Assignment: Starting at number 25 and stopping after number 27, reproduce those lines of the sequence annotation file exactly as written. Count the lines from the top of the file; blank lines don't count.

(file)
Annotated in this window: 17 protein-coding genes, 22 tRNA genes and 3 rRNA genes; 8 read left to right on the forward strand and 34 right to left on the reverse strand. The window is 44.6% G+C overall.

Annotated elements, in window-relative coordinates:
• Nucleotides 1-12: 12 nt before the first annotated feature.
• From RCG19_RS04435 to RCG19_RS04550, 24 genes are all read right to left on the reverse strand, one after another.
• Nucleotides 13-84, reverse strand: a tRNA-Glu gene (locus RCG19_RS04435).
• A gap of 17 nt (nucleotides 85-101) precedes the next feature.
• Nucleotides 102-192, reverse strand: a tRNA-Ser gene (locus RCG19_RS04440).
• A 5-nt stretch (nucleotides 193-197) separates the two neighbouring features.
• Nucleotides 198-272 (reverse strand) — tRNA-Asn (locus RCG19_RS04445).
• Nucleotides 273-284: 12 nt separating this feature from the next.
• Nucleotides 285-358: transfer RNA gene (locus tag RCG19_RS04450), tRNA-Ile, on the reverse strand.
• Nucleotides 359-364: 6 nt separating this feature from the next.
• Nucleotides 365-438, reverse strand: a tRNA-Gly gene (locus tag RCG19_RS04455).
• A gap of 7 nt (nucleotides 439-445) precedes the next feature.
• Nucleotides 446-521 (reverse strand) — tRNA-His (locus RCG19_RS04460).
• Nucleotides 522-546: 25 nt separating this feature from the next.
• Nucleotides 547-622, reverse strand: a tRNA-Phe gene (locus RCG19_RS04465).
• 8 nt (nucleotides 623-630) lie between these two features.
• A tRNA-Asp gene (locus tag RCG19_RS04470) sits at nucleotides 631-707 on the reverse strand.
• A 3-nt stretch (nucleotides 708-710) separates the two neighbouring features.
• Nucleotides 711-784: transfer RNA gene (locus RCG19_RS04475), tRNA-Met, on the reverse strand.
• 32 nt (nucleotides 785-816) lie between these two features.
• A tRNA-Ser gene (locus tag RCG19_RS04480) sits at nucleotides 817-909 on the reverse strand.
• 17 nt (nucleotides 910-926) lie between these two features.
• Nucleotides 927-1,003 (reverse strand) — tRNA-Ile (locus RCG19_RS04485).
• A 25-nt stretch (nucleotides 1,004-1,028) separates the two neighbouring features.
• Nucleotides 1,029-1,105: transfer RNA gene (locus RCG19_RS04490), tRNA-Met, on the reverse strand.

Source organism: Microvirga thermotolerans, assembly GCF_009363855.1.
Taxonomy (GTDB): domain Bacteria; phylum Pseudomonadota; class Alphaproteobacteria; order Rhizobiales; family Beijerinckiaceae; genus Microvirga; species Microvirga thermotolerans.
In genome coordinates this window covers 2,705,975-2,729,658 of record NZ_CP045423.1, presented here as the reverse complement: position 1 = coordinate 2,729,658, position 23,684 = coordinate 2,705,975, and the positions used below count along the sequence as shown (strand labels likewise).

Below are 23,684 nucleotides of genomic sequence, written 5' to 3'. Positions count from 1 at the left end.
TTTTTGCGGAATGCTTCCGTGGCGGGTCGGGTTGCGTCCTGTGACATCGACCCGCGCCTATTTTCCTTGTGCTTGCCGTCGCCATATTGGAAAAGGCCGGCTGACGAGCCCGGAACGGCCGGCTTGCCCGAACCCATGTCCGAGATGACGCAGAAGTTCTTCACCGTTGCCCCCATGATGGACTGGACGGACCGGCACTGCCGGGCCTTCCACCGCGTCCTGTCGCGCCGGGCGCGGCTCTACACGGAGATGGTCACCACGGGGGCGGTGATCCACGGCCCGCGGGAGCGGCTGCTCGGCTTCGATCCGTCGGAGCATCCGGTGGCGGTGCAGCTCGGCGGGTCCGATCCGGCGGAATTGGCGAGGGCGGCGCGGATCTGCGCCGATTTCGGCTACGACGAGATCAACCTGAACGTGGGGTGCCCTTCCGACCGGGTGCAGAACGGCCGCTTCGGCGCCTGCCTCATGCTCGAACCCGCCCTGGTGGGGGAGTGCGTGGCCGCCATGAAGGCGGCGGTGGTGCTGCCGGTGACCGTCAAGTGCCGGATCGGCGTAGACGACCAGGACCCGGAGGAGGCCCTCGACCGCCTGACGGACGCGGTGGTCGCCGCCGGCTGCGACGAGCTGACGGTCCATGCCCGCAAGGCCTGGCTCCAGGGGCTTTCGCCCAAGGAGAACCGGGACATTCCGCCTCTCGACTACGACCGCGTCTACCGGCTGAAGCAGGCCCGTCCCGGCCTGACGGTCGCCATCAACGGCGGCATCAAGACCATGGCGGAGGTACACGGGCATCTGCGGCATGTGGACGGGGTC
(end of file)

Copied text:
• Nucleotides 927-1,003 (reverse strand) — tRNA-Ile (locus RCG19_RS04485).
• A 25-nt stretch (nucleotides 1,004-1,028) separates the two neighbouring features.
• Nucleotides 1,029-1,105: transfer RNA gene (locus RCG19_RS04490), tRNA-Met, on the reverse strand.